New Jersey's 'No Fault' System
New Jersey's 'No Fault' System
Thanks in large part to the beautiful Jersey Shore, and tourist destinations like Atlantic City or Wildwood, the roads and highways of New Jersey are packed with traffic, be it commuter going to or from work, trucks transporting cargo, or out-of-state visitors. Since New Jersey is the most densely populated state, it is no surprise that it loaded with traffic, and as is often the case with heavily trafficked roadways, there is a higher than average risk of motor vehicle accidents.
New Jersey is one of several states to adopt a “no fault” insurance law for motor vehicle accidents, in the form of the Automobile Insurance Cost Reduction Act of 1998, which was designed to prevent most accident-related personal injury cases from entering the already backlogged New Jersey court system by enabling drivers and passengers in in-state motor vehicle accidents to receive compensation for injuries and lost wages more quickly.
Contrary to what many people who have been involved in a motor vehicle accident tend to believe, in New Jersey, regardless of who caused the accident or who may be thought to be “at fault,” your own insurance company is responsible for covering your medical expenses.
Often, this comes as a surprise to the dismay of many of our clients, for after being involved in a motor vehicle accident, especially one that you was not your fault, you may already be faced with many struggles – you are in pain and may be hospitalized – and then to learn that the at-fault driver cannot be held responsible for your medical bills, it is no surprise why motor vehicle accidents can be such a frustrating and stressful ordeal. However, the rationale behind New Jersey’s adoption of the ‘No Fault’ state is so that in motor vehicle accident cases, you have quicker, more immediate access to the medical treatment you need, without insurers needing to argue about assigning fault between the parties involved before medical treatment can be paid for.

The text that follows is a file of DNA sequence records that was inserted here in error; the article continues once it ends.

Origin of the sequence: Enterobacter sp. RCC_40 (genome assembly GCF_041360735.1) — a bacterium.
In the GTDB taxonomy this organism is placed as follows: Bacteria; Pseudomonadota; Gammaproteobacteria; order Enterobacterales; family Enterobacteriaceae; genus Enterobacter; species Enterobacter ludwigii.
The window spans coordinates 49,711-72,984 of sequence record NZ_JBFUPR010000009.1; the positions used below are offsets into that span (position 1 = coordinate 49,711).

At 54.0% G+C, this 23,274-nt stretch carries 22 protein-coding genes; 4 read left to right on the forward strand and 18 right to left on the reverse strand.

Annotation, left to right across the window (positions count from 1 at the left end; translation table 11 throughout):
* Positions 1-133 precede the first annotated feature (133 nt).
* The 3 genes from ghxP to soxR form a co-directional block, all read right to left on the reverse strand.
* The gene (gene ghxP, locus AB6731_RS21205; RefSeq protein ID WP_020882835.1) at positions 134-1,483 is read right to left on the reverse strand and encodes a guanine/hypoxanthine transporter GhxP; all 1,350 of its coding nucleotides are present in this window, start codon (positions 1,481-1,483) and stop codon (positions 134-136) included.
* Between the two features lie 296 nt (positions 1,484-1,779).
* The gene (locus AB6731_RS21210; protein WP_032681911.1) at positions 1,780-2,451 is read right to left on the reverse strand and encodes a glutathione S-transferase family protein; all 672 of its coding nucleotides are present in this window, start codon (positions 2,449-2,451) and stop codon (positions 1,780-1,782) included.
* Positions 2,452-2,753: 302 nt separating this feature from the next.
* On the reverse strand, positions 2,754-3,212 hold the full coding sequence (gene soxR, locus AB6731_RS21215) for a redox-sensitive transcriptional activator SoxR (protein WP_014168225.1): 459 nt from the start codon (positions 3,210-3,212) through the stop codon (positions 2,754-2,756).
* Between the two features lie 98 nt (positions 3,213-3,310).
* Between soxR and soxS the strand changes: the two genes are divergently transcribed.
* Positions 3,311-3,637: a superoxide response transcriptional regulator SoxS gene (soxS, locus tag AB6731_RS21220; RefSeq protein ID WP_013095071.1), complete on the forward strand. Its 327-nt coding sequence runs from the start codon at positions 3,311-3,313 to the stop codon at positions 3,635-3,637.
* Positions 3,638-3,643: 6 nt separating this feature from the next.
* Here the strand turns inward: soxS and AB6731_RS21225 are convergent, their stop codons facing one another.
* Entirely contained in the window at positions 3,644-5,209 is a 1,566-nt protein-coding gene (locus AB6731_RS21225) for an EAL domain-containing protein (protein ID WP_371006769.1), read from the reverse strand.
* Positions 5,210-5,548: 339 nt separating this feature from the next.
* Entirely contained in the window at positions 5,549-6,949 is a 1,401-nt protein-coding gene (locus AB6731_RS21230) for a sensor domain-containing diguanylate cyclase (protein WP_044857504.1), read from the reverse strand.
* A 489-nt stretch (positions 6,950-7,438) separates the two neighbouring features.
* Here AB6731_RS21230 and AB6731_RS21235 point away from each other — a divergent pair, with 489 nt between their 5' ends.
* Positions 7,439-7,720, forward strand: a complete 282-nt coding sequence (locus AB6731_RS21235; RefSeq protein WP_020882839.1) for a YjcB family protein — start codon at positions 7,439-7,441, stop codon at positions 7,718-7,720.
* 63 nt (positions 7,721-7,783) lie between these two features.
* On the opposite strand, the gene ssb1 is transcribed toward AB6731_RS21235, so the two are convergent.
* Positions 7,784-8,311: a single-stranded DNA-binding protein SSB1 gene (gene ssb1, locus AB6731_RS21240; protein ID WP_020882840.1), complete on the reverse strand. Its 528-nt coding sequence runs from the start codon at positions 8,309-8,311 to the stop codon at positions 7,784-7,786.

Therefore, what ‘No Fault’ means is that the each driver involved in an auto accident in New Jersey is responsible for their own medical bills, either through their own auto or health insurance policy – what in personal injury law is referred to as being either “PIP Primary” or “Health Primary”.
The section of your auto policy which covers your medical costs is known as “Personal Injury Protection” benefits, or PIP. In the case that you have listed PIP as primary on your auto policy, this will cover your medical expenses up to the limit you have chosen, and the remainder, if any, will be submitted to your health insurance. A more in-depth discussion about PIP and the difference between PIP primary versus health primary will be had in subsequent blog posts and videos on our YouTube Channel, so stay tuned.
In the meantime, however, if you have questions about your auto policy, or if you have been involved in an auto accident, please feel free to reach out to us at Drinkwater & Goldstein, LLP at (856) 753-5131 for a free consultation.